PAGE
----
U.S. Ambassador to Mexico[edit]

On November 10, 2015, the Senate Foreign Relations Committee approved Obama's nomination of Jacobson as the U.S. ambassador to Mexico by a vote of 12–7. Opposition to her appointment came primarily from the Republicans on the committee, notably presidential candidate Senator Marco Rubio. He and six other Republican senators, along with Democratic Senator Robert Menendez, raised concerns about her position on normalisation of relations between Cuba and the U.S., human rights issues, and the failed extradition of Joaquín "El Chapo" Guzmán, who had escaped Mexico's highest security prison in July 2015.[9]

The United States Senate approved her appointment to be U.S. Ambassador to Mexico on April 28, 2016.[10] She presented her credentials to Mexican President Enrique Peña Nieto on June 20, 2016.[11] On March 1, 2018, Jacobson filed her notice of resignation, effective May 5, 2018.[12]

In November 2020, Jacobson was named a volunteer member of the Joe Biden presidential transition Agency Review Team to support transition efforts related to the United States Department of State.[13]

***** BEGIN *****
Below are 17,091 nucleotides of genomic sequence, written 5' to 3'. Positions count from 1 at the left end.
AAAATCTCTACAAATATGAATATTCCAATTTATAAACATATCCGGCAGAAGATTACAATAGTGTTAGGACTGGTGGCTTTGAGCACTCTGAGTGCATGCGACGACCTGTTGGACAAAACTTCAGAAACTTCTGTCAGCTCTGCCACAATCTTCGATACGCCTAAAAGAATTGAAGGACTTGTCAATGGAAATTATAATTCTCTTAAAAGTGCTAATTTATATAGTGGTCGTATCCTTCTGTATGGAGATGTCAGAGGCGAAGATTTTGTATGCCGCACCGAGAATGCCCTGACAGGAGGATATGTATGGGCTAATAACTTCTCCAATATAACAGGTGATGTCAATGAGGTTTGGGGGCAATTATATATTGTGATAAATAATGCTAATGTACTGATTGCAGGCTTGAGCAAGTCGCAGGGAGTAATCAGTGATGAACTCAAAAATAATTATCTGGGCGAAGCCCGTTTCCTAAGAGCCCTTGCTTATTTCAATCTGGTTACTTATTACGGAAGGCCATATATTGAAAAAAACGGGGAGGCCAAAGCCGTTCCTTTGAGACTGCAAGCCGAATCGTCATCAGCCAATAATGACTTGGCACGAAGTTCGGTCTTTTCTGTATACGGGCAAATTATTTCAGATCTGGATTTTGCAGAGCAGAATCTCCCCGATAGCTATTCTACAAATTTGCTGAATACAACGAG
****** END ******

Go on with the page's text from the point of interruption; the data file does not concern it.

Biden administration[edit]

After Joe Biden assumed office as president, Jacobson was selected to manage the administration's response to a growing number of migrants attempting to enter the country at the Mexico–United States border. Jacobson was scheduled to remain in her role for Biden's first 100 days in office, but announced her resignation on April 9, 2021.[14] Jacobson now serves as Senior Advisor at Albright Stonebridge Group.[15]

Personal life[edit]

Jacobson is married to Jonathan Jacobson.[4] They live with their two sons in Potomac, Maryland. She is Jewish.[16][17]

See also[edit]


  1. ^ Roberta Jacobson leaves Mexico and retires after 30-year State Career
  2. ^ Toosi, Nahal (March 1, 2018). "U.S. ambassador to Mexico stepping down". Politico.
  3. ^ "La exembajadora Roberta Jacobson se hará cargo de la frontera con México: Foreign Policy". (in Spanish). Proceso. January 18, 2021. Retrieved January 18, 2021.
  4. ^ a b c "Roberta Ann Steinfeld Weds Jonathan V. Jacobson". The New York Times. December 30, 1985. Retrieved February 6, 2017.